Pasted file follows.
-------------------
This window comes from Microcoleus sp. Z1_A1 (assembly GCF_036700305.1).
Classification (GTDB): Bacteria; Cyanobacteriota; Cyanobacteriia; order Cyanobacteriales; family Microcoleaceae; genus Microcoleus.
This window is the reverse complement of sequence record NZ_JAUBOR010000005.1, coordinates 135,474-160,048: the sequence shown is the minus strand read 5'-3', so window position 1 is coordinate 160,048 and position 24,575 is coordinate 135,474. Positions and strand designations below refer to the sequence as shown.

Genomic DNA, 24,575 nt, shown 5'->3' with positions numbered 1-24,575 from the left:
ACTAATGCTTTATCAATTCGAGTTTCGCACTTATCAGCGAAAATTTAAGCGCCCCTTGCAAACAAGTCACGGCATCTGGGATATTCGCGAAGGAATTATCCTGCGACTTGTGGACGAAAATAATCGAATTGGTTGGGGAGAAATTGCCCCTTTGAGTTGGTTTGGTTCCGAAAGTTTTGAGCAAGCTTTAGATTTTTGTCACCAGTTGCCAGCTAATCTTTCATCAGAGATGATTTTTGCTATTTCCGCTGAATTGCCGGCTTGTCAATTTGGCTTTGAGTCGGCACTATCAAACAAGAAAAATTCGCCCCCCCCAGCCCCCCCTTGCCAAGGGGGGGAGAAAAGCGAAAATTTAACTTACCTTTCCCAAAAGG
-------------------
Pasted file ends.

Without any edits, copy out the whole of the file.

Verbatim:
This window comes from Microcoleus sp. Z1_A1 (assembly GCF_036700305.1).
Classification (GTDB): Bacteria; Cyanobacteriota; Cyanobacteriia; order Cyanobacteriales; family Microcoleaceae; genus Microcoleus.
This window is the reverse complement of sequence record NZ_JAUBOR010000005.1, coordinates 135,474-160,048: the sequence shown is the minus strand read 5'-3', so window position 1 is coordinate 160,048 and position 24,575 is coordinate 135,474. Positions and strand designations below refer to the sequence as shown.

Genomic DNA, 24,575 nt, shown 5'->3' with positions numbered 1-24,575 from the left:
ACTAATGCTTTATCAATTCGAGTTTCGCACTTATCAGCGAAAATTTAAGCGCCCCTTGCAAACAAGTCACGGCATCTGGGATATTCGCGAAGGAATTATCCTGCGACTTGTGGACGAAAATAATCGAATTGGTTGGGGAGAAATTGCCCCTTTGAGTTGGTTTGGTTCCGAAAGTTTTGAGCAAGCTTTAGATTTTTGTCACCAGTTGCCAGCTAATCTTTCATCAGAGATGATTTTTGCTATTTCCGCTGAATTGCCGGCTTGTCAATTTGGCTTTGAGTCGGCACTATCAAACAAGAAAAATTCGCCCCCCCCAGCCCCCCCTTGCCAAGGGGGGGAGAAAAGCGAAAATTTAACTTACCTTTCCCAAAAGG